a simple test would be to test the ph of the water droplets with an without the cup. it should be slightly acidic of the H+ ions are the cause.

Author Jesse Gunn ( ago)
DAMN! Thunderf00t that is such a cleverly designed experiment. This is why I watch your channel. :) Thanks for the critical thinking!

Author pj ( ago)
Why didn't you try using deionized water? wouldn't that have been an immediate refutation of Veritasium's Experiment should there have been attraction (or a significant reduction of attraction) in this case?

Author Col. Cool ( ago)
naive realism?

Author jet flaque ( ago)
two scientists one cup :)

Author Algie Evan DeWitt V ( ago)
You know... I wonder how effective showing differing experiments on video like this back and forth between scientists would be at showing people what science really is and why it works. I think part of the issue with people 'believing' in science is the fact that they are always being told what the end result is instead of seeing how the conclusion was made and how it was checked and verified. I know this would be very difficult to do in many cases... but I think that instead of simply showing how "right" science is... showing how getting /to/ the right answer with science is effective.

I imagine it is a lot like being in higher end science classes where you need to prove or disprove something through an actually presented experiment. I do think the major flaw with an idea like this is how solidly most science already is... but a skilled teacher could present scenarios in a wrong but possible fashion and have those they are teaching work to show how it is incorrect.

Author joel arseneault ( ago)
I love how 1. Thunderfoot, who has a reputation for going for the throat, was relatively polite. 2. VE and Thunderfoot and humble enough to have a discussion about what's really happening.

Pride gets the best of us sometimes, but it's good to see some people can get a handle on it and move forward.

Author Ron Ronson ( ago)
What happens when you bring balloons from both sides at the same time? Does it disrupt the constant stream, and force the stream to break into droplets sooner?

Author iSweat-Axion ( ago)
Veritasium has a habit of getting things wrong, this is nothing special.

Author Dark God ( ago)
and what if you mantain the stream of water even at the end?

Author Lars Kristian ( ago)
so what happens if you use deinoized water?

Author jason dads ( ago)
This is how i discovered thunder foot

Author Merlin Jones ( ago)
The water in the tap cant carry a charge as it is already grounded. EVERY water system is grounded by LAW,

Author bdf2718 ( ago)
Random speculation here (not strong enough to be a hypothesis). Charge separation occurs because of droplet formation. This means the solid stream has one charge and the droplets the opposite charge. Leading to the prediction: try it with an object that has the opposite polarity to the cup/balloon and the stream will be repelled and the droplets attracted. This is not the result that would be predicted from veritasium's theory which would predict attraction of the stream no matter the polarity of the object.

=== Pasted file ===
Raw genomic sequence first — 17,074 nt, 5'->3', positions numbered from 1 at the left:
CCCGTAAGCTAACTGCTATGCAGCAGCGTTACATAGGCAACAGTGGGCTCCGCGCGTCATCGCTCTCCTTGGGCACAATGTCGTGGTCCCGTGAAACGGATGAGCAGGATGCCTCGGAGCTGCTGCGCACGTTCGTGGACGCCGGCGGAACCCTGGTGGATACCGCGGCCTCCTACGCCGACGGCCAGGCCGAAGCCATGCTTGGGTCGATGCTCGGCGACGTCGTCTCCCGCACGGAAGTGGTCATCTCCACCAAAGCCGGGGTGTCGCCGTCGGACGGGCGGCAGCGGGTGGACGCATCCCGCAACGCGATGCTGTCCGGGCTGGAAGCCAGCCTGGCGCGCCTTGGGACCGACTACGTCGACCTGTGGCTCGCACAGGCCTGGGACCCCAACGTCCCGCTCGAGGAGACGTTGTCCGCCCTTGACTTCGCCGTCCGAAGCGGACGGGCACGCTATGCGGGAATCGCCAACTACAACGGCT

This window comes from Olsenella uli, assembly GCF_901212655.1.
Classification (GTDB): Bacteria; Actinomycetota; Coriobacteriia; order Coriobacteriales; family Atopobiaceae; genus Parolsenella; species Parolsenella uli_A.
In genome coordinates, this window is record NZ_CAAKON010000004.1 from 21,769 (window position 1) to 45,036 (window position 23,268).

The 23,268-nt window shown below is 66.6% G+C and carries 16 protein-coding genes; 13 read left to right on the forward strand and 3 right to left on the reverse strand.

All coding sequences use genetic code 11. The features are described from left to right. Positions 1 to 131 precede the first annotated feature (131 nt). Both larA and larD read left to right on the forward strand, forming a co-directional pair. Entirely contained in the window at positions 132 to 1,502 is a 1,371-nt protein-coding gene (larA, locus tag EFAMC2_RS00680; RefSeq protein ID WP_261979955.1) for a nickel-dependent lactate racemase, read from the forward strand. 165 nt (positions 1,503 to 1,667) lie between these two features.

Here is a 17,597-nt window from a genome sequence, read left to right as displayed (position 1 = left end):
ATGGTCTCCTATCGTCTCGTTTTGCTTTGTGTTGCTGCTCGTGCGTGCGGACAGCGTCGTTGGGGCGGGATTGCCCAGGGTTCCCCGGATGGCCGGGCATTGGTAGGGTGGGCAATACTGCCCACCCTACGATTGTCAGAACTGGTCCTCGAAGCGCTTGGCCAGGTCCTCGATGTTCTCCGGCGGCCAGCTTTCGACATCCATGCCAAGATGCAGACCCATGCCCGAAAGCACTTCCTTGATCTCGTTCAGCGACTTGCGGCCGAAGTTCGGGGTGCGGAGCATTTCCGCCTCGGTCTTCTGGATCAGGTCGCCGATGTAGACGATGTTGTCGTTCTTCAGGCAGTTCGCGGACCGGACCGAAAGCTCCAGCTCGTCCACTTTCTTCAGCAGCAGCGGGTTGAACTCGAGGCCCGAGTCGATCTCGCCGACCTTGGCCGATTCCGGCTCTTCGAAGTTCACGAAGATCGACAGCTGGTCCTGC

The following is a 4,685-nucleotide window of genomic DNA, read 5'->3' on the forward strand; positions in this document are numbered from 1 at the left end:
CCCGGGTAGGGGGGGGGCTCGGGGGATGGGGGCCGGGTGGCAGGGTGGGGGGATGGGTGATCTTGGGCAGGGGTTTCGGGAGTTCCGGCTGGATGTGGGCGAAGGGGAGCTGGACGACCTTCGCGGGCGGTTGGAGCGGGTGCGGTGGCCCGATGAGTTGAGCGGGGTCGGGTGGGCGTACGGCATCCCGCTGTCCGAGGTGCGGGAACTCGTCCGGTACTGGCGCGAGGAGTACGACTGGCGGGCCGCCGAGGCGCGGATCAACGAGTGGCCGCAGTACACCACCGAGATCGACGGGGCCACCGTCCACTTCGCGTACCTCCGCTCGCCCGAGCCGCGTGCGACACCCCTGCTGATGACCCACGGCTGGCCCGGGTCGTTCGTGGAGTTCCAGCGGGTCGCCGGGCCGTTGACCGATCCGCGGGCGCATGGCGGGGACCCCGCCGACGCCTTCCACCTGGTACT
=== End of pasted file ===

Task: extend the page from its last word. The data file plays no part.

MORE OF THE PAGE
Probably complete bullshit because it's late at night here and I have NOT been drinking alcohol. OK, I still spout bullshit even when drunk, but at that point I no longer realize it's bullshit.

Author Rednufos ( ago)
666,485 subs
^^^ hail satan guys

Author NexusCubed ( ago)
Wouldn't it be easier to prove it by doing the experiment with pure water that has been cleaned of any other chemicals in it?

Author sasja de vries. ( ago)
What's wrong with testing this with distilled water? That would disprove his ion theory so quickly...

Author Trigg Ethridge ( ago)
could the electrons be headed downstream? after the water passes the balloon and has become positively charged seems more likely that the the electrons in the water next to the balloon would head to the positively charged water below it. this would be consistent with your experiment where the end water would still be attracted to the balloon.

Author Kenneth Stephen Doig ( ago)
I un-unsubscribed. I disagree with your political polemics, but you are a thorn in the sides of SJWs, idiots like Laci Green, Anita Sarkeesian & you make interesting videos on a wide variety of subjects

Author FieryWingedAngel ( ago)
I see Veritasium has already accepted your explaination to be right but I'd have just used destilled water.

Author Aron Septianto ( ago)
at first i thought you're the one who like to hate science.I was wrong.You explain things better and although i admit that your experiment is more scientific your way of explaining may confuse some newbie.I like your attidude that you admit that we maybe wrong and that's what make founding like quantum physic possible.

Author Thinktank ( ago)
One word. Dielectricity.

Author John Stevens ( ago)
Hmm, saw a TED X vid on a forth state of water. acts like a gel and exist between solid and liquid states. always in proximity to a hydrophilic interface.
Perhaps the ionization causes molecular arrangement like a crystalline lattice (hexagonal or honey comb organization) as a continuous fluid stream it bends while droplets fall away without the internal attractive force structure of the water stream.

Author Johnny ( ago)
Dear Thunderf00t, you can prove or disprove that the effect is due (or not) to ions in the water by repeating the experiment with distilled water.

Author Ernesto Amador ( ago)
This is the first video that I have seen that actually made me carefully analize the data. (I know this is old) but I have been trying experiments in the lab (in my spare time so it is not much)
data I got: It still works with alcohols but is nullified in highly acid or alcaline liquids. If an controled charge is used, it can shift its direction..
I know I need better equipment for this, but it is an interesting subject to trie out...
that and thinks to do with magnets...

Author 64bitAtheist ( ago)
What effect would de-ionised water have on the experiment? I wonder.